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THE DAILY MINER.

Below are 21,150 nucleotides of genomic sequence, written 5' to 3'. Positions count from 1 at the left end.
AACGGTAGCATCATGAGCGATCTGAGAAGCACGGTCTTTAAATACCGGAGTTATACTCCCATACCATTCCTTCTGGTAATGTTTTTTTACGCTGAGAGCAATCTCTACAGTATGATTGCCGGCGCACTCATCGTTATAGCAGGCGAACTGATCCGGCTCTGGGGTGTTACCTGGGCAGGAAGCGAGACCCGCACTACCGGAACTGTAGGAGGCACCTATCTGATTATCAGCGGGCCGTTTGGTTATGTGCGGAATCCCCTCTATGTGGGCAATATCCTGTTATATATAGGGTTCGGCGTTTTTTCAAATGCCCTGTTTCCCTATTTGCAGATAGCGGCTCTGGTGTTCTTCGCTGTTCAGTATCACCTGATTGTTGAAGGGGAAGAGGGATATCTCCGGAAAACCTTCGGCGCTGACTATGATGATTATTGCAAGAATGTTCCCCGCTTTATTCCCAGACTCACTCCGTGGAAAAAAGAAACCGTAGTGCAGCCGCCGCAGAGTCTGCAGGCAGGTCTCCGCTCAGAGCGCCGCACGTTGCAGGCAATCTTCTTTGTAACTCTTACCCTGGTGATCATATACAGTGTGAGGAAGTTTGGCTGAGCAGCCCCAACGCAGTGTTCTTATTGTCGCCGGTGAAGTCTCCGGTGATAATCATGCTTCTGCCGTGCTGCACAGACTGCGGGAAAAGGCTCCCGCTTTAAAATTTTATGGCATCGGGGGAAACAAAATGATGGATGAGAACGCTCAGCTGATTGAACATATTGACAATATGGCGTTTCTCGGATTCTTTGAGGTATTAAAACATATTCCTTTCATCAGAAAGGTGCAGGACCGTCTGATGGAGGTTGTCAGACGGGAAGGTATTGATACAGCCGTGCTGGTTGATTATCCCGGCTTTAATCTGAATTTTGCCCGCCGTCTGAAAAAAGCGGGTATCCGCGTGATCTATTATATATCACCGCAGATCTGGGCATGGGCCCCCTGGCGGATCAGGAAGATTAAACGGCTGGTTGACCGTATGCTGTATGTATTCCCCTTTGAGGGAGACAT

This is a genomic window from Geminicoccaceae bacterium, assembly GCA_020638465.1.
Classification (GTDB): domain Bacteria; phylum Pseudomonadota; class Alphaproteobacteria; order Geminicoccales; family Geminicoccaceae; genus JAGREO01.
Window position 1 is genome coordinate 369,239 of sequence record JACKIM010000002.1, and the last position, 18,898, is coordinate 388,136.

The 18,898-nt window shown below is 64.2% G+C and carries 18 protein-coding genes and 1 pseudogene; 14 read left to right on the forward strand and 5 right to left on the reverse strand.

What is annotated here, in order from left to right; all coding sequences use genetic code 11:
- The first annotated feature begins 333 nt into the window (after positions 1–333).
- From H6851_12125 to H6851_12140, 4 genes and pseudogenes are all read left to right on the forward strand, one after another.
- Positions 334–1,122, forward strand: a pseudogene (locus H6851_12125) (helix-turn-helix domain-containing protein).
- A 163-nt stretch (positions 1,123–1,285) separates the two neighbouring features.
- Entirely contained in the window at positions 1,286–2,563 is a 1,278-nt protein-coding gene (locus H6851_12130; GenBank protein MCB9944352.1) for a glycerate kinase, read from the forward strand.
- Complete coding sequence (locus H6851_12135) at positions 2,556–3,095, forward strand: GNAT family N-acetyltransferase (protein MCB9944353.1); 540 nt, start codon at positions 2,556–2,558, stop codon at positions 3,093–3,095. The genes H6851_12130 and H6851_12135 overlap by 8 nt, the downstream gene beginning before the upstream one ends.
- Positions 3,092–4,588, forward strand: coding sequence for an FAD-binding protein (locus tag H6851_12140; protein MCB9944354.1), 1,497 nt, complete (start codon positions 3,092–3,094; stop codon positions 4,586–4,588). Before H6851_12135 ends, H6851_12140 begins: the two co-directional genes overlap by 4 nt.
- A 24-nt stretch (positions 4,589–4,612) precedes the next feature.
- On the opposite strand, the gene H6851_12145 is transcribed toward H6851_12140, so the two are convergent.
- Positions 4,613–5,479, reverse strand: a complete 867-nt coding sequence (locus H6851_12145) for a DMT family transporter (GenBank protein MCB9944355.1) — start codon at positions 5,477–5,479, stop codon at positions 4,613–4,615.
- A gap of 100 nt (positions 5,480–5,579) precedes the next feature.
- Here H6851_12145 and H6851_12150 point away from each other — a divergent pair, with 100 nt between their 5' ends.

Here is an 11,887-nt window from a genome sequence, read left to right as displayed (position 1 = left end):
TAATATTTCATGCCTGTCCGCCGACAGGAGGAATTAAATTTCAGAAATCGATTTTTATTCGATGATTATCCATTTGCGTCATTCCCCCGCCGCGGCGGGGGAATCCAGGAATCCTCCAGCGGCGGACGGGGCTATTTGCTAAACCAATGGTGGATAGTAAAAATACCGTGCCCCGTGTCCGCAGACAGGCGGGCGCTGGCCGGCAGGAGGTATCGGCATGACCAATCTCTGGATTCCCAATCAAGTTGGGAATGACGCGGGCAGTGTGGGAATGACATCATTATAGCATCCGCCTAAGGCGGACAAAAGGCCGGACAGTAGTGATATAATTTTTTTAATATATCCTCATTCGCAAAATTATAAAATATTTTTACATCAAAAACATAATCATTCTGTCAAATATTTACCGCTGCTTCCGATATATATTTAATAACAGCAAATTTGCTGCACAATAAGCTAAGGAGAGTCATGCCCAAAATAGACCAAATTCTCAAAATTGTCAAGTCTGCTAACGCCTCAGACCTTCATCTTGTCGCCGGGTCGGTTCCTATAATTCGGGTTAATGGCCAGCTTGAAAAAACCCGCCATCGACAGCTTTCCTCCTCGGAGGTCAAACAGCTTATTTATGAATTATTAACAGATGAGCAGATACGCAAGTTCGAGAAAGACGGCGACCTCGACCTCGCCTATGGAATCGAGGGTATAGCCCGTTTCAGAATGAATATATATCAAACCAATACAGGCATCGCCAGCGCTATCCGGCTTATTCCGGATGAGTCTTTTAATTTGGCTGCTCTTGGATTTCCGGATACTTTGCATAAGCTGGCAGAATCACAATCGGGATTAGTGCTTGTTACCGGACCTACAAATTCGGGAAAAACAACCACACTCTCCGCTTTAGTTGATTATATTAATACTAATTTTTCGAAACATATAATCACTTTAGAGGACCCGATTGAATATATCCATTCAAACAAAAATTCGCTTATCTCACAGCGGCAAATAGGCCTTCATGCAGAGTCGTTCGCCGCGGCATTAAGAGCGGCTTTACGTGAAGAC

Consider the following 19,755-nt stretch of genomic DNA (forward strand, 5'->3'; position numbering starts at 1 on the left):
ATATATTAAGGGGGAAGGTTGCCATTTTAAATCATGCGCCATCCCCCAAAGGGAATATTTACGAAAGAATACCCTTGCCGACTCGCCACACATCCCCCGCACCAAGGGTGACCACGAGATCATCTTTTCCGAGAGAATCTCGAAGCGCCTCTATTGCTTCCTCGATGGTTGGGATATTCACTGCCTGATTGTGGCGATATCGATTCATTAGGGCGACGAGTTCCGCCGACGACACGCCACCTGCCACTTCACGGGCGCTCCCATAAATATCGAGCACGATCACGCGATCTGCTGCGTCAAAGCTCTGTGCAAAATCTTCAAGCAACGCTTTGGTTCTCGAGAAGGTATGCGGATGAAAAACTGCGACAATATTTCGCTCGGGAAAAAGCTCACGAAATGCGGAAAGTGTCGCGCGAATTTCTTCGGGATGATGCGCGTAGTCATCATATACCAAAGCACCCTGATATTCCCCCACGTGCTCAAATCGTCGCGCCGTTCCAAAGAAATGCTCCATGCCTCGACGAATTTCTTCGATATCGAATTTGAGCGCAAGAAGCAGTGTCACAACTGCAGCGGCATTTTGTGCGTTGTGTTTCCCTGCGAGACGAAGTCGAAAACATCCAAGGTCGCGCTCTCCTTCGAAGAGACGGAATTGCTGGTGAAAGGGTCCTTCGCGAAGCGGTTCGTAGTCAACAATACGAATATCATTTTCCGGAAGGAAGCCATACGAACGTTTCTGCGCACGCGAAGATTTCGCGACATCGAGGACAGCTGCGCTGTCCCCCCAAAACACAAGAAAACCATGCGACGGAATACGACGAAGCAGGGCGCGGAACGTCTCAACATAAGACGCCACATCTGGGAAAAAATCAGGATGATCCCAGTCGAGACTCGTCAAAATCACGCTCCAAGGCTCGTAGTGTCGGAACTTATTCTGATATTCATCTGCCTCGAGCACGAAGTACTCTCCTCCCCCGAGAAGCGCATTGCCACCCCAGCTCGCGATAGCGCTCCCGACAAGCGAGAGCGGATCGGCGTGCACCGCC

BUTTE, MONTANA, JANUARY 1, rHINTED AND PUBLISHED BV THE MINER PUBLISHING COMPANY. BI TTE, MONTANA. O. ZlEGEsruw, Editor and Gen'l Manager. Though not by any means—cither in u literary or mechanical way-- what we coukl wish or what we ho|>ed to make it, we lake pleasure in sub mitting to our readers this extra edition of The Miner as a New Year greeting. We feel confident that all our readers will find it not only interesting, but worthy of preser vation for future reference. It contains matter that has never appeared in print and much that cannot be found in so con venient a form. The work of compilation was not begun until December 1st and the progress of the work has been much re tarded by want of mechanical facilities, presses and printers. The want of these important factors in the production of work of this character has compelled ub to omit much matter of interest especially prepared for this edition and£will also ac count for the lack of finish to the work. However, it was not intended to make it a fine specimen of printing, but to serve an utilitarian purpose. Its aim is to present to the world a fait, honest and unex aggerated accouut of Butte, her mines, mills, smelters und commercial importance. Also, of the progress that Montana has made in material develop ment and to gi ve some idea of her great possibilities. Only such historical data is given as is believed will be found useful and of general interest. If we have, under the untoward circumstances, accomplished our main aim, we shall be content. Strong in the sense of a conscientious effort, we sub mit our greeting to our friends in the ut most confidence of their approbation. Bi:tte's water supply is excellent. Bkes do not prosper in Montana. The Moiitnna horse has great possibili ties. Epidemic diseases are very rare in Mon tana. Montana has a population of 150,000 souls. The days of the stage coach are num bered. _ Frv'it culture is making great strides in Montana. The outlook for the cattle industry never was better. Money is worth from one to two per cent, in Butte. By July next Butte will have a popula tion of 40,000. Nearly ail the secret societies are rep resented in Butte. The Territory will double in population in the next five years. Montana is for silver and against any party that is inimical to it. Ik you want to find anything in this vol ume consult the index. Bette is the greatest and most prosper ous mining camp on earth. The Butte Gas Company has about five miles of mains laid in Butte. The finances of Butte and of Silver Bow County are in excellent condition. In no place in America can capital be so advantageously applied as in Butte. Bitte sends greeting to the world at large, with the best v ishes of the season. The temperance workers have gained a foothold in Butte, and are doing excellent work. _ Montana should be admitted into the Union by the present Congress, along with Dakota. Thf. public schools of Butte are so good that not a single private school exists in the city. The Silver Bow County Court-house is one of the mast handsome public structures in Montana. The city of Butte is lighted from city limit to city limit by the Brush system of electric lights. W ESTERN Montana can control the poli tics of the Territory, if so inclined. It has the votes to do it. Five million dollars in silver and ten millions in copper represent the product of Butte for 1885. In the future Butte will have two meet ings of its Kacing Association, one in the spring and one.in the fall. As this holiday edition will show, churches and schools go hand in hand with the pioneers in the great West. Ten thousand copies of this edition have beenprinted, and 8,000 were ordered before the edition came from the press. Montana's Indian war claim now before the Third Auditor of the United States Treasury, amounts to $248,000. There is no end to the number of hot springs, whose waters have great medicinal virtues, to' be found in Montana. Nearly all the Christian churches are represented in Butte, and illustrations of their edifices are given in this issue. Montana bas the best beef in the world. Our cattle lead the market by from one cent to three per pound everywhere. The Messenger service oi Butte is under the control of the District Telegraph sys tem, which is capitalised for $25,000. Politicians and persons interested in the growth of the Territory will find the polit ical tables in this work of great interest. The hospitals of Butte are a credit to the community. They indicate the exist ence of great humanity and philanthrophy. The Butts postoffics returns a net rev enue to the Government of $14,000 per annum. It is cramped for room, and al Silver Bow County, of which Butte is the capital, has a population of 25,000 people. It will cast 7,000 votes next Fall. The asseeaed valuation of Silver Bow County is $7,546.731. Silver Bow is the smallest, but the richest, county in the Territory. Montana is a grand mountain country. It is calculated to produce a hardy race, who will achieve all the possibilities of the Territory. Thbre is no Territory or State whose possibilities are greater than those of Mon tana. It has all the elements that make States great. The Northern Pacific main line will be built into Butte early in the spring. It will come from Garrison through the Deer Lodge valley. The Butte Miners' Union is a blessing to the camp. It is conducted on conservative principles and has the full confidence of the mine operators. The Denver and Rio Grande Railroad is the great scenic line of the country. In coming to or going from Montana go over this line. Its scenery is not equalled in the world. New Year's day and not the least signs of snow. Up to now heavy underclothing and overcoats have not been essential to comfort here. Such is "the rigorous climate of Montana." The output of gold dust from, the placer mines of Deer Lodge county, for the year 1885, was about $150,000. The bankiug house of Clark & Larabie, at Deer Lodge, purchased two-thirds ol this amount. No where else in the world are such lus cious potatoes grown 'is Montana. Despite the high rate of freight, their su periority makes their Bale in St. Paul and Minneapolis, at a profit, a possibility. This edition will show the commercial importance of Butte, though it doesn't by any means show all the business houses of Butte. Indeed, only a small proportion have seen fit to make themselves known to the public. The geological conditions of Butte are fully described elsewhere. For thie report we are indebted to Mr. Williams, Chief of this division of the Geological Survey, which is doing excellent work for the min ing industry. While we give unusual prominence to the counties West of the rçnge, in this edition, we have not neglected the balance of the Territory. It has been our aim to give every section and every industry in the Territory a representation. The special article on "Fruit Growing in Montana," which will be found in this edi tion, has been contributed by Mr. Will H. Sutberlin, one of the editors of the Rocky Mountain Husbandman. It is thoroughly reliable and of unusual interest. By some mysterious oversight the name of W. A. Clark was not included in the liet of heavy taxpayers elsewhere published. He is one of the largest property holders in the city and county, and one of the heavi est taxpayers in the Territory—not only through the large number of corporations with which he ie identified abA ft> which he is the leading factor, bnt also in an indl Mr. L. W. Peck, editor of the Wool Grower, Fort Benton, is the author of the epecial article-in thie edition on "8heep in Montana." It will be read with interest by all classes, and especially by those who contemplate going into the business. This New Year number is gratuitously iassued to every subscriber of the Daily or 8emi-Weekly Miner. Every subscriber is entitled to a copy, free. Though not what we could wish it, it is a valuable New Year greeting, and will be found worthy of pre servation. The Daily Miner is the great newspaper of Montana. It is sold at $12 per year. The Semi-Weekly at $4 per year and the Weekly at $2. Persons desiring to be posted upon the resources of Montana should subscribe for it. The Weekly Edi tion will be illustrated. The Miner Publishing Company issues daily, semi-weekly and weekly editions. The daily receives and publishes the full Associated Press dispatches, is issued every day of the year, incluaing Sundays and holidays, and is recognised as the leading newspaper of the Northwest. The Financial and Mining Record, pub lished at New York, has shown more sym pathy with the mining nien of the Great West than all the rest of the alleged min ing papers of the East. The Récord haa been and ie the staunch friend of silver, and has always had a good word tor Butte. The people of the West should bear thie in mind. The wood-cuts used in this edition were made tor us by Drant & Hawtin. of Chi cago, to whom we make acknowledgement of indebtedness for the prompt manner in which they performed their work, and the excellence of their products. Tinse en gravings wero all made from photographs by Thomas H. Rutter, of thie city, the por trait and landscape artist. The joint work is creditable to both. Since the publication of Mr. Wilson's paper on "Montana Journalism," which will be found in full in this edition, the News has been established in WalkerviUe, this county; Mr. J. E. jHendery has with drawn from the Livings* on Enterprise. having disposed of hie ^interest therein to his former partner; and Mr. H. T. Brown has disposed of his interest in The Miner, and withdrawn from its manage ment. The Weekly Miner is sent anywhere for $2 per year. The weekly' is handsomely illustrated, containing views of the mines, smelters, landscapes, portraits of import ant personages, cuts of residences and busi ness houses, etc., all illustrating the pro gress of the development of the Territory. It contains a weekly summary of the ship ments of bullion, matte and ore and of tha operations of the mines. A ireone desiring to be posted on Butte and i' ' do without The Weekly MU The Miner, in this special edition, gives the first authentic report of the vote of the Territory between the years 1864 and 1874. The returns of the Territory be tween those year* were not recorded in any regular book. The Mines, to seears ttMss figures, had to go to the original rétama in the Territorial Secretary's office spd sort them out of the official papers. Tbs fig ures given atw absolutely eofrreet. An al leged "History of Montana," issued several months ago. says that McLean ran against Upson, i n th s first pl acc; mistake.